One result of the Russo-Japanese War was the evacuation of Manchuria by the Russians, which, after the conclusion of peace in 1905, was handed over by Japan to China.
Such a limitation of the area of hostilities is not only feasible, but it was actually put in practice by the British government during the Boer War.3 In the course of the Russo-Japanese War the question came up again, being raised this time by Great Britain.
The Russo-Japanese War came to an end; the new offensive and defensive alliance with Japan was signed on the 12th of August; the successful AngloFrench agreement, concluded in April 1904, had brought out a vigorous expression of cordiality between England and France, shown in an enthusiastic exchange of naval visits; and the danger, which threatened in the early summer, of complications with France and Gemany over Morocco, was in a fair way of being dispelled by the support given to France by Great Britain.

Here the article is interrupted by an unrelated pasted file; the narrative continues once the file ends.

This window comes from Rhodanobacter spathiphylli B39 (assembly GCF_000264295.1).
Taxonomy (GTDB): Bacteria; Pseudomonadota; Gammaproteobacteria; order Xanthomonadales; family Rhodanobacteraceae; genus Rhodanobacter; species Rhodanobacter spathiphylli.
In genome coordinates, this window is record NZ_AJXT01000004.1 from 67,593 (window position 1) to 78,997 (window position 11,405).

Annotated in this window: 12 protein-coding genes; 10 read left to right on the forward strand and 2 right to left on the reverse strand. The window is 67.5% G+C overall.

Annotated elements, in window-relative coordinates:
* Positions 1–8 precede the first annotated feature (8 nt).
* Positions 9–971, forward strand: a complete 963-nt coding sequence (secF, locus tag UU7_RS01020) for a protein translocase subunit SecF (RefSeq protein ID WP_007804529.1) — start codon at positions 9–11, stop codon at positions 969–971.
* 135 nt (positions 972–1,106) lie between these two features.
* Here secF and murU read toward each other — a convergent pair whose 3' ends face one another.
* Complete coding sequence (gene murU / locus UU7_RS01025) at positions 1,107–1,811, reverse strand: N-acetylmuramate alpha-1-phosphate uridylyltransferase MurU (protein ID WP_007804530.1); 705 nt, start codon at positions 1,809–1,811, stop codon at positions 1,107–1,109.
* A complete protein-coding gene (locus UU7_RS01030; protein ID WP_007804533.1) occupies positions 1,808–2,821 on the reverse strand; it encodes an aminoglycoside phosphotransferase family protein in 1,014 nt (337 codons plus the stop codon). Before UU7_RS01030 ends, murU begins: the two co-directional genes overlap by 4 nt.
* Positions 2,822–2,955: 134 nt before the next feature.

In the Russo-Japanese War in 1904-5 the greatest incentive to deeds of patriotic valour was for Japanese soldiers the belief that the spirits of their ancestors were watching them; and in China it is not the man himself that is ennobled for his philanthropic virtues or learning, but his ancestor.
Russians flocked to Germany in thousands after the Russo-Japanese War and the insurrections in Russia, and the figures given for 1900 had been doubled in 1907.
During the Russo-Japanese War he served in the Red Cross and in the Municipal Union for the organization of hospitals; he was left to take care of the Russian wounded after the battle of Moukden, and showed much dignity and efficiency in the performance of his arduous duties.
For some years the country was subject to a practically arbitrary form of government, but the disasters of the Russo-Japanese War and the growing anarchy in Russia resulted in 1905 in a complete and peaceful victory for the defenders of the Finnish constitution.